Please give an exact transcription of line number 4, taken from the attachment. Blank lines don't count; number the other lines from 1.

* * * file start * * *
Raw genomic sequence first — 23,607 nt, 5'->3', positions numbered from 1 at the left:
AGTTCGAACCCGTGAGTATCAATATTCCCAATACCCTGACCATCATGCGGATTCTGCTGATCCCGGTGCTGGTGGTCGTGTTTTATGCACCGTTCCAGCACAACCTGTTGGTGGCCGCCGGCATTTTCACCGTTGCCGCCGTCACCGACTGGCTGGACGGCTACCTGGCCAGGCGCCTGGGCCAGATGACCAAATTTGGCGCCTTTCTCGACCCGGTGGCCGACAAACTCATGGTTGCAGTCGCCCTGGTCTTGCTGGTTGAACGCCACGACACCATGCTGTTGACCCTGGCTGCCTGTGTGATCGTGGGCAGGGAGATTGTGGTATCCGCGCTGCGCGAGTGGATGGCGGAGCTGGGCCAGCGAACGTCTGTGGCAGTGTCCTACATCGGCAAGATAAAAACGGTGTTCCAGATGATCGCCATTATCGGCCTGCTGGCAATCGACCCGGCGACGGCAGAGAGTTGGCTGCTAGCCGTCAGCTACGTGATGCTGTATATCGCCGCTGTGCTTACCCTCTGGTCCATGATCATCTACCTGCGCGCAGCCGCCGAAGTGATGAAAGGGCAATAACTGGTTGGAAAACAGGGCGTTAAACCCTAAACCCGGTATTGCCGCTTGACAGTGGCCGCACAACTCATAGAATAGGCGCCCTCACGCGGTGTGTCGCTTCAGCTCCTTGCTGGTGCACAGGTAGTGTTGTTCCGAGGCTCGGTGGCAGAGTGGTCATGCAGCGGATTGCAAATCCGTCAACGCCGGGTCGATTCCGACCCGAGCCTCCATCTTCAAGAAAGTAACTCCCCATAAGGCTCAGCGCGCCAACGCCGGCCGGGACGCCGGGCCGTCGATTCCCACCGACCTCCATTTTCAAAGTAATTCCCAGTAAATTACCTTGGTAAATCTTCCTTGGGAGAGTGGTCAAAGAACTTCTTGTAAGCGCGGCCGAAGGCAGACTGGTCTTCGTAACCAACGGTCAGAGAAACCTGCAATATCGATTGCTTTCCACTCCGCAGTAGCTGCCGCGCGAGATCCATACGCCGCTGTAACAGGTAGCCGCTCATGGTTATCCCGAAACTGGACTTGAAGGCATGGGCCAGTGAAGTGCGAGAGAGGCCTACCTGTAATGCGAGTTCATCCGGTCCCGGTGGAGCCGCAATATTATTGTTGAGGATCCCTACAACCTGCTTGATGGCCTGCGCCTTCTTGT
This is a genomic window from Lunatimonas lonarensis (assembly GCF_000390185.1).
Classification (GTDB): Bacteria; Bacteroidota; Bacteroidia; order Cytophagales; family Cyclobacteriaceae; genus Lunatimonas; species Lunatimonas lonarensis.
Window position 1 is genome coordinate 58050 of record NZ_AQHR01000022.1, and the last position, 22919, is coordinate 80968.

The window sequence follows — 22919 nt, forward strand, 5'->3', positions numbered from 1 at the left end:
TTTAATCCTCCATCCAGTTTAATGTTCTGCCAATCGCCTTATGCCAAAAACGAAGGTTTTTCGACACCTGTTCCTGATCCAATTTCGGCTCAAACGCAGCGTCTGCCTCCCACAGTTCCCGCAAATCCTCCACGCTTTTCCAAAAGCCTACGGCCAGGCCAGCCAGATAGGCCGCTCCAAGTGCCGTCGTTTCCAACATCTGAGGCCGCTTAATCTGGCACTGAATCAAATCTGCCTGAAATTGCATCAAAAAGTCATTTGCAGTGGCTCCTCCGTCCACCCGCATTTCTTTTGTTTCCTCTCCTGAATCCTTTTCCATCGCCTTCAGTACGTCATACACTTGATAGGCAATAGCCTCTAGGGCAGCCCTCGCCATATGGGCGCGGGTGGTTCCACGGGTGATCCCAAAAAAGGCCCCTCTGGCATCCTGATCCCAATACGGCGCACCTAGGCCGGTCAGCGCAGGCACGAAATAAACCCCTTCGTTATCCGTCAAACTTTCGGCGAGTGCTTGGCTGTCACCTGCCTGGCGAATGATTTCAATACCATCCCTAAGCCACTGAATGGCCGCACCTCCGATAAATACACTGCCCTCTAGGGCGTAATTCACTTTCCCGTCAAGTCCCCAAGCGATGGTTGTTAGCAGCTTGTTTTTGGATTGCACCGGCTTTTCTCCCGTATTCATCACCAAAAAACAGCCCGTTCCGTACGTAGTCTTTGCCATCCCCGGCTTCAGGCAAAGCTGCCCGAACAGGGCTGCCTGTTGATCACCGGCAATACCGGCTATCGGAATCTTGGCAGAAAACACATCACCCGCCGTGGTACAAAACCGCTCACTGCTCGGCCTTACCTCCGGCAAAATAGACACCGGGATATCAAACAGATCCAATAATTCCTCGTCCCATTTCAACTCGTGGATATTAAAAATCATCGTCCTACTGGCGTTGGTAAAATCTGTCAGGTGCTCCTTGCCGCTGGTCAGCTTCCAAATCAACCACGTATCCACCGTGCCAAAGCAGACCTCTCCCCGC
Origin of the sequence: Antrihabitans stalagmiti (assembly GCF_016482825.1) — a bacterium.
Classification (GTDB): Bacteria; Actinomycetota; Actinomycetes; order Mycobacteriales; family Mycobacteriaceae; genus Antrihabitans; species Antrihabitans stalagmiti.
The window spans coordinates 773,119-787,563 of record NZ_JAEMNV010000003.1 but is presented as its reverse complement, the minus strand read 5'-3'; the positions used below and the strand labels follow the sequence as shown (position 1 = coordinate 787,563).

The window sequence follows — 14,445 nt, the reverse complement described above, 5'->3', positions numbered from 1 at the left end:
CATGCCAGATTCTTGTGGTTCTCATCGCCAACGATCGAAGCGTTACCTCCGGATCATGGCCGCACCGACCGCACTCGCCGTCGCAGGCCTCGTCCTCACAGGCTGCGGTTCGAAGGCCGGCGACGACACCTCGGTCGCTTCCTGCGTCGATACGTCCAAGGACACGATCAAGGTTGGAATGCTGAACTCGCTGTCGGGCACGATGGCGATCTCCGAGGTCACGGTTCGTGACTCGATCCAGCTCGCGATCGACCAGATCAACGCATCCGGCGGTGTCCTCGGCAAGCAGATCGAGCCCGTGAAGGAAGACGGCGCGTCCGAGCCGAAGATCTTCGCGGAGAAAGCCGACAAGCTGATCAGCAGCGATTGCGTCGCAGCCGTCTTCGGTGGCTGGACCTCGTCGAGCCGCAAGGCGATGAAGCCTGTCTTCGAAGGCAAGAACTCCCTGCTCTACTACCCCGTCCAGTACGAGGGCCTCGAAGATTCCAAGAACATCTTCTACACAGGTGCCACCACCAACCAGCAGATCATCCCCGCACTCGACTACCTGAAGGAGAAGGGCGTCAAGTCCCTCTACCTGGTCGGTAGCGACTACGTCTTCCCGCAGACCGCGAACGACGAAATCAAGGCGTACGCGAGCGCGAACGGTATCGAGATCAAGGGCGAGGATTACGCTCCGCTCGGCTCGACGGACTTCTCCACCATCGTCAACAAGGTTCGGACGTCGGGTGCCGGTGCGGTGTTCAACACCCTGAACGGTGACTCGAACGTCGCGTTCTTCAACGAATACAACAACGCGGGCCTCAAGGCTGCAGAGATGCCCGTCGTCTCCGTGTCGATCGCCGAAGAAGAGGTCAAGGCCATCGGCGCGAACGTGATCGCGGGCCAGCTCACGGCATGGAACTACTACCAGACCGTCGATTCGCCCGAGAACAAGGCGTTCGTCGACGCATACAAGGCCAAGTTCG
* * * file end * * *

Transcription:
Classification (GTDB): Bacteria; Bacteroidota; Bacteroidia; order Cytophagales; family Cyclobacteriaceae; genus Lunatimonas; species Lunatimonas lonarensis.